Undercover journalist group Project Veritas raked in a substantial legal win last week in the New York Supreme Court concerning the group’s defamation lawsuit against The New York Times.
The decision ruled that James O’Keefe—the founder of Project Veritas—was able to provide sufficient evidence to suggest that the Times may have been motivated by “actual malice” and acted with “reckless disregard” in several posts attacking the group’s work.
Jonathan Turley reported that while the case had received little attention in the mainstream media, Project Veritas “won a major victory against the New York Times this week in a defamation case with potentially wide reach.”
The outlet continued by noting that in a “16-page decision, New York Supreme Court Justice Charles Wood said Veritas had shown sufficient evidence that the New York Times might have been motivated by ‘actual malice’ and acted with ‘reckless disregard’ in several articles written by Maggie Astor and Tiffany Hsu.”
“This ruling means Project Veritas will now be able to put New York Times reporter Maggie Astor and New York Times executive editor Dean Baquet under oath where they will be forced to answer our questions,” O’Keefe said in reaction to the win, according to The Post Millennial.
“Project Veritas will record these depositions and expose them for the world to see,” he added.
The decision partially reads:
The court finds that the documentary proof and the facts alleged by Veritas are sufficient to meet its burden. The facts submitted by Veritas could indicate more than standard, garden variety media bias and support a plausible inference of actual malice. There is a substantial basis in law to proceed to permit the plaintiff to conduct discovery and to then attempt to meet its higher standard of proving liability through clear and convincing evidence of actual malice. Malice focuses on the defendant’s state of mind in relation to the truth or falsity of the published information. Here there is a substantial basis in law and fact that Defendants acted with actual malice, that is, with knowledge that the statements in the Articles were false or made with reckless disregard of whether they were false or not. Veritas alleged actual malice by providing facts sufficient to demonstrate Defendants’ alleged disregard for the truthfulness of its statements. Accordingly, at this very early stage of the litigation, Veritas’ submissions were sufficient to withstand defendants’ motions, and further proceedings are necessary to resolve the issues raised.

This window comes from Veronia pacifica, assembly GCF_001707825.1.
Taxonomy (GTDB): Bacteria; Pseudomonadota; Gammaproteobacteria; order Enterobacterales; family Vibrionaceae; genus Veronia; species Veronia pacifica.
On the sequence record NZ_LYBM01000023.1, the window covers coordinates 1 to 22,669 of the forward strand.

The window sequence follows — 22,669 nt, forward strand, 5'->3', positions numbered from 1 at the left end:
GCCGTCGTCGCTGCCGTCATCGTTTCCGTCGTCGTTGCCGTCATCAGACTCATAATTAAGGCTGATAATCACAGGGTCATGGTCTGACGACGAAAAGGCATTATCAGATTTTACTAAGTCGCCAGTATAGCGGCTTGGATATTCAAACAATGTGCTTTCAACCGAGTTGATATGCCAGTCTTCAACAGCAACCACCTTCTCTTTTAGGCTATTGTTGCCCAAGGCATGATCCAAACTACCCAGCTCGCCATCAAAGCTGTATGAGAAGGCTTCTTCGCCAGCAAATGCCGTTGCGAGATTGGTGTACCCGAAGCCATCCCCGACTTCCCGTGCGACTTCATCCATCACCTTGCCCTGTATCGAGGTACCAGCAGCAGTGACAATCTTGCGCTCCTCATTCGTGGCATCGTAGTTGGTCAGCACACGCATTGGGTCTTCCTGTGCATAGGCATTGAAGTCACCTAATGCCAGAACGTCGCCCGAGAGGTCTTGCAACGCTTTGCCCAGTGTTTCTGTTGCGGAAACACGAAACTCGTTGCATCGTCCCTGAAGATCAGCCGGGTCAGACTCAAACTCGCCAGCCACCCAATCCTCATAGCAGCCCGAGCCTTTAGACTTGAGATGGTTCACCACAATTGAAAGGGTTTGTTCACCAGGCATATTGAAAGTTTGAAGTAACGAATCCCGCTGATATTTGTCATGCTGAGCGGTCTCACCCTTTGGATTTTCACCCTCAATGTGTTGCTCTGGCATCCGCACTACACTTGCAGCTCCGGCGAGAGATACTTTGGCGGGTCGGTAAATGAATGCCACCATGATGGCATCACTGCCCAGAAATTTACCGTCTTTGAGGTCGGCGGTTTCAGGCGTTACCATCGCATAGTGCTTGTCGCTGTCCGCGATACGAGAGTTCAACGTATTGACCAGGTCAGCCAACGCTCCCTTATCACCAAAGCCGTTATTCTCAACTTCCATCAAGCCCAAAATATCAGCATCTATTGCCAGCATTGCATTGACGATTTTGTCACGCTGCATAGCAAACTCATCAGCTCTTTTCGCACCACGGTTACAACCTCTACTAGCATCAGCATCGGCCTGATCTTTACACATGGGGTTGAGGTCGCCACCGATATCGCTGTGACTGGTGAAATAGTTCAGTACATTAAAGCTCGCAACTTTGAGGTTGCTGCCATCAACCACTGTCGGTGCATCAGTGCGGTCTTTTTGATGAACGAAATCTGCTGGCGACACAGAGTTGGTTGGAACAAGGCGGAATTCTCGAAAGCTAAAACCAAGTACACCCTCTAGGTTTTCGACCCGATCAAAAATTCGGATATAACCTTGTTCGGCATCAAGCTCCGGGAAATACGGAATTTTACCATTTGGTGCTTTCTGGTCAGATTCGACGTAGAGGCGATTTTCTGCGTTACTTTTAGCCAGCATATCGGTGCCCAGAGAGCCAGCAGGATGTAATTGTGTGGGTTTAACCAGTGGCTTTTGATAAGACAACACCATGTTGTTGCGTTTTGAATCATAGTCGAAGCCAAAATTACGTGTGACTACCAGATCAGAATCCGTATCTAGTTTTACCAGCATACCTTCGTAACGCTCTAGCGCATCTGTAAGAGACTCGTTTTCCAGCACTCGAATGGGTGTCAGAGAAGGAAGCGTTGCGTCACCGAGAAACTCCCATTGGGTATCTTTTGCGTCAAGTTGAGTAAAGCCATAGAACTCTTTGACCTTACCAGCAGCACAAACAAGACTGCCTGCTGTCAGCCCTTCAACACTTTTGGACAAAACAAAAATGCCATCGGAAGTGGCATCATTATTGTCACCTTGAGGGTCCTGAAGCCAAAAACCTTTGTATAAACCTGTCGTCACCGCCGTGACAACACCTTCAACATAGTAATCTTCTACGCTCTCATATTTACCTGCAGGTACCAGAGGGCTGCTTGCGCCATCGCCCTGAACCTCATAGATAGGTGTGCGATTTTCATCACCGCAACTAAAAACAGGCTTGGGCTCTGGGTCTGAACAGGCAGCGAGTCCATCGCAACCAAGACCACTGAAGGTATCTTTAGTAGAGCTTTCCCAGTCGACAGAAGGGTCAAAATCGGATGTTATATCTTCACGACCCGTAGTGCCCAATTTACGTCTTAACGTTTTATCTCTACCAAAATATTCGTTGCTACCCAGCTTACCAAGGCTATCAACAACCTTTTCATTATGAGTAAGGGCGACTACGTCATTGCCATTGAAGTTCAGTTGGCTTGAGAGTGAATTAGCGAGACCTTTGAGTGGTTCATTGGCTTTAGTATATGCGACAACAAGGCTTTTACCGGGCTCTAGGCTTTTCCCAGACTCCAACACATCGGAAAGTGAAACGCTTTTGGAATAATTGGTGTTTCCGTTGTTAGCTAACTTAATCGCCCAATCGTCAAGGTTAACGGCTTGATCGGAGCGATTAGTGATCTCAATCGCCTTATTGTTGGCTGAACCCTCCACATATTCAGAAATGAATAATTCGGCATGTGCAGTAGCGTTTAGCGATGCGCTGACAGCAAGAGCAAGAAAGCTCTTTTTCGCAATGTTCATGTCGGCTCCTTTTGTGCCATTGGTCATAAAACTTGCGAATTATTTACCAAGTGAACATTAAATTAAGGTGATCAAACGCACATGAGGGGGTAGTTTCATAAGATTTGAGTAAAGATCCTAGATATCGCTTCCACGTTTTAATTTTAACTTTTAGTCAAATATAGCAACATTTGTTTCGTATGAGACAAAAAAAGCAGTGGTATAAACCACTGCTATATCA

Turley noted that this is the latest hit against the Times that was followed by a win for Alaskan Republican Gov. Sarah Palin against the same outlet. “Having two such losses for the New York Times in the defamation area is ironic given its role in establishing the precedent under New York Times v. Sullivan,” he noted.
As the suit progressed, Project Veritas continued reporting stories. On Monday, the group released shocking photos at the Southern border as the Biden administration has reportedly put a “gag order” on Border Patrol agents speaking to the media.
O’Keefe’s outlet released photos taken inside a border detention facility in Donna, Texas, that reveals hundreds of migrants sleeping on the floor with little space between them despite the ongoing pandemic.
“These photos were taken within the last few days,” a source told Project Veritas, according to the Daily Wire. “There are eight pods with eight cells each in the facility. At any given moment there are an average of 3,000 people in custody here.”
“[Migrants] are separated by age or physical size depending on room,” the source said. “Fifty were COVID positive in these cells over the last few days.” O’Keefe also claims he has received reports of “multiple sexual assaults, normal assaults, and daily medical emergencies” from inside the migrant camps.